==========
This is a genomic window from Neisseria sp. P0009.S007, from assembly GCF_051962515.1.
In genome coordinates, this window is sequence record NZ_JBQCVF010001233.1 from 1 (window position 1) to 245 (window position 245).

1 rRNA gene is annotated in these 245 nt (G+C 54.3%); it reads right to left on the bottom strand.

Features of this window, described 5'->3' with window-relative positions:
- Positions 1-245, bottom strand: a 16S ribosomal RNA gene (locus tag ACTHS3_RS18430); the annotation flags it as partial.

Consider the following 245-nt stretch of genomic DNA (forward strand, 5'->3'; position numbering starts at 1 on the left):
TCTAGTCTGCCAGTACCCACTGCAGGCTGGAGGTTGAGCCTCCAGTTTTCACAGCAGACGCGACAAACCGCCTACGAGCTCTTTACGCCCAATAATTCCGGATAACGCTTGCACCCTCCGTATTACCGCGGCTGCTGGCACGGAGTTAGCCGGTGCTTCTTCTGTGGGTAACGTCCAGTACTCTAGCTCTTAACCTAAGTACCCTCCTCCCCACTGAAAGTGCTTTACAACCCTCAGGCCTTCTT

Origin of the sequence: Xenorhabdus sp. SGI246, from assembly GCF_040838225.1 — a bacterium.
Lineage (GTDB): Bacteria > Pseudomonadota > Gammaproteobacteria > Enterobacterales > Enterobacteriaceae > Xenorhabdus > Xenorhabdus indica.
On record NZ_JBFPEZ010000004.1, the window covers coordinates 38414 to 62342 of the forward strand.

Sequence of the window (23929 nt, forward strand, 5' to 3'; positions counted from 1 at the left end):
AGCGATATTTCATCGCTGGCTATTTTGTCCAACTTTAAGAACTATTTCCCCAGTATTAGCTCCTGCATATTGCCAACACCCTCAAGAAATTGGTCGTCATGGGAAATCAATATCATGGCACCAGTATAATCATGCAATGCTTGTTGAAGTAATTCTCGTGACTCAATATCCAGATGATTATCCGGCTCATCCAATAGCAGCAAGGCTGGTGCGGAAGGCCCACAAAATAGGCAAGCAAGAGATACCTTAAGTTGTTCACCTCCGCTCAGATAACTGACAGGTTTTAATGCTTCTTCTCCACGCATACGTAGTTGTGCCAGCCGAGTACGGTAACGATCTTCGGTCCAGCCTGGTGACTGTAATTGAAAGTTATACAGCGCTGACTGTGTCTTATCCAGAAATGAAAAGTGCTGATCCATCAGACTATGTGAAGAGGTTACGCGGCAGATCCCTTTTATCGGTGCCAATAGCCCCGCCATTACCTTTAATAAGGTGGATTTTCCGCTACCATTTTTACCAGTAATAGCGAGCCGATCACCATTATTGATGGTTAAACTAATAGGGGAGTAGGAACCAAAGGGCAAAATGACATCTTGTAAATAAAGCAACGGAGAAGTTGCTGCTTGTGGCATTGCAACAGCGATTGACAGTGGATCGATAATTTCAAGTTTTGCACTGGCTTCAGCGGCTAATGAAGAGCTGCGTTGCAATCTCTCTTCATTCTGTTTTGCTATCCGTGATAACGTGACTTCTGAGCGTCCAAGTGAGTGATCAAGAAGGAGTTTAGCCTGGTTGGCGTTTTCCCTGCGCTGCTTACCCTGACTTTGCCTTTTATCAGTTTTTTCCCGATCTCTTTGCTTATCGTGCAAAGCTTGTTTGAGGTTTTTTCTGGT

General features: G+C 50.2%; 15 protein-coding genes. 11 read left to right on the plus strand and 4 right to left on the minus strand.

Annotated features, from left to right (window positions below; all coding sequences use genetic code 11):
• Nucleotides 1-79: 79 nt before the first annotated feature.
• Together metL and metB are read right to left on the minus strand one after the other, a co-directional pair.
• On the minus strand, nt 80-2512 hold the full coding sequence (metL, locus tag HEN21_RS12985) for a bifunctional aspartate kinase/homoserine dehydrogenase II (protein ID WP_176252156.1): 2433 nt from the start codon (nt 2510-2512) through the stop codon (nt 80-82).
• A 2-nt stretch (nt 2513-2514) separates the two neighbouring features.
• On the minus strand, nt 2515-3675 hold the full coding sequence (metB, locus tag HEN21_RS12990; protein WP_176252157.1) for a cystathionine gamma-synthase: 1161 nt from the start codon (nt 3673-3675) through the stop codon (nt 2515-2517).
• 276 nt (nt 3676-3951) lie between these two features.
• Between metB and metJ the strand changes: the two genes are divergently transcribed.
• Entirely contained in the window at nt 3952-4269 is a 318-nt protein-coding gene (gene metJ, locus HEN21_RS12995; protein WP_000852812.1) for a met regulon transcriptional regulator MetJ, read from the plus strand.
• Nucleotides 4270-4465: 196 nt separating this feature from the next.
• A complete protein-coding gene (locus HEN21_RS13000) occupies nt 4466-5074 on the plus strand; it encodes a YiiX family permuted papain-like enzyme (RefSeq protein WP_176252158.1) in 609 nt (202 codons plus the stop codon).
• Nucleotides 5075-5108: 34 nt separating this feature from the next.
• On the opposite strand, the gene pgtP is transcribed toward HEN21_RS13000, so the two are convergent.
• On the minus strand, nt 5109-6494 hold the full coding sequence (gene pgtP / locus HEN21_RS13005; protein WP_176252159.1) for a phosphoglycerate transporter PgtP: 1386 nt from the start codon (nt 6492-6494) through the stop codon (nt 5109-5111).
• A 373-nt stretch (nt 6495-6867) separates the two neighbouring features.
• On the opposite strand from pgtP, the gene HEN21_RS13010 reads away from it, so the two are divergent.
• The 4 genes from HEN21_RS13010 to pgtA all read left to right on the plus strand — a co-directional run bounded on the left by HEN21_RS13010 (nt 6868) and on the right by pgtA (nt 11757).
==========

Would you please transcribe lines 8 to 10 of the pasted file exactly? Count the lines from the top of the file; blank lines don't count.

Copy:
Origin of the sequence: Xenorhabdus sp. SGI246, from assembly GCF_040838225.1 — a bacterium.
Lineage (GTDB): Bacteria > Pseudomonadota > Gammaproteobacteria > Enterobacterales > Enterobacteriaceae > Xenorhabdus > Xenorhabdus indica.
On record NZ_JBFPEZ010000004.1, the window covers coordinates 38414 to 62342 of the forward strand.